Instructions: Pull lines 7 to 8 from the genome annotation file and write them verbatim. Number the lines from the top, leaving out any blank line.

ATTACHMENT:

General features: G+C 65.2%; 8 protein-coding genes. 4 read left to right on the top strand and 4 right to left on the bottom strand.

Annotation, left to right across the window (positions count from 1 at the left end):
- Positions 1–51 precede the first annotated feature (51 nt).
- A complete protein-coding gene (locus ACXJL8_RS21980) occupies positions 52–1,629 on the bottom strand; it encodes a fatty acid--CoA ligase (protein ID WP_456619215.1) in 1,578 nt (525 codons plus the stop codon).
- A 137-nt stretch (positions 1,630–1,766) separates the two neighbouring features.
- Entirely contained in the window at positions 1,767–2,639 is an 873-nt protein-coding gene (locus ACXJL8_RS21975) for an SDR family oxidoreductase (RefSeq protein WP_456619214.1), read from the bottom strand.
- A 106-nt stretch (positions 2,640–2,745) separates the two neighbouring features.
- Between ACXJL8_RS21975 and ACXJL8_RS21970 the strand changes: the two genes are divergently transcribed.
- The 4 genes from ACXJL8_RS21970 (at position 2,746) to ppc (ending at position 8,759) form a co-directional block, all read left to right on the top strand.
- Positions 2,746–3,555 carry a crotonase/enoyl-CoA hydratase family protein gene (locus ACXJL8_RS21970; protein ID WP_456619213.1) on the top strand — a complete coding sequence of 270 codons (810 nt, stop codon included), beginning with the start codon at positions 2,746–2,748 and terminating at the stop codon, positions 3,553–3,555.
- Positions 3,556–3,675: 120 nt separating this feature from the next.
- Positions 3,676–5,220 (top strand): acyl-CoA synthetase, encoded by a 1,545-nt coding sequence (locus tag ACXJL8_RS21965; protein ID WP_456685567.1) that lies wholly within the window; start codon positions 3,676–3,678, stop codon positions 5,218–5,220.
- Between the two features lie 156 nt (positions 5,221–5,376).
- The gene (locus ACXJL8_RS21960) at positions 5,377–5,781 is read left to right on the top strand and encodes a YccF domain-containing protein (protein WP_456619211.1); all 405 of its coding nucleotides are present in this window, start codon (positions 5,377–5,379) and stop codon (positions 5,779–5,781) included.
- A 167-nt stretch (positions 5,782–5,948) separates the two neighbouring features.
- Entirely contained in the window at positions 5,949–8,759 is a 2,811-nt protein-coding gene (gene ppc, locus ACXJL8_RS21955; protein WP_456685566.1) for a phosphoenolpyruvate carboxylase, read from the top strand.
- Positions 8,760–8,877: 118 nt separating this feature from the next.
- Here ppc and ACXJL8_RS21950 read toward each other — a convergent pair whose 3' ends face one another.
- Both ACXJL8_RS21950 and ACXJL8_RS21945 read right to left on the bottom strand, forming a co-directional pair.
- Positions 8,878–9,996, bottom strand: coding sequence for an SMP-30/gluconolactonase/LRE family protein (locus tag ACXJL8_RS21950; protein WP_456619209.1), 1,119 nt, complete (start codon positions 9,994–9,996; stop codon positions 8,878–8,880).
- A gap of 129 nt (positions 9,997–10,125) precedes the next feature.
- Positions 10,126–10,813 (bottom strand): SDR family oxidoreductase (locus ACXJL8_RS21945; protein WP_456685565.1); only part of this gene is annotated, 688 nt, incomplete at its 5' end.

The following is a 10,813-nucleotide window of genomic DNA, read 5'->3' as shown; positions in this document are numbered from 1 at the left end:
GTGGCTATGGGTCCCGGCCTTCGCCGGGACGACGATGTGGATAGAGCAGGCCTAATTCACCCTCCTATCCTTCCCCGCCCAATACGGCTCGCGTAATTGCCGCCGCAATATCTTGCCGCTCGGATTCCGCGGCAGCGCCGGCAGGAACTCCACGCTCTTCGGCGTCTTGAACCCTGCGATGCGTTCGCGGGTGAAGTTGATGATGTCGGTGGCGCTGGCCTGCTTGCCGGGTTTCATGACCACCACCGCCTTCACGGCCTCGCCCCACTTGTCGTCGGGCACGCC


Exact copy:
- A 106-nt stretch (positions 2,640–2,745) separates the two neighbouring features.
- Between ACXJL8_RS21975 and ACXJL8_RS21970 the strand changes: the two genes are divergently transcribed.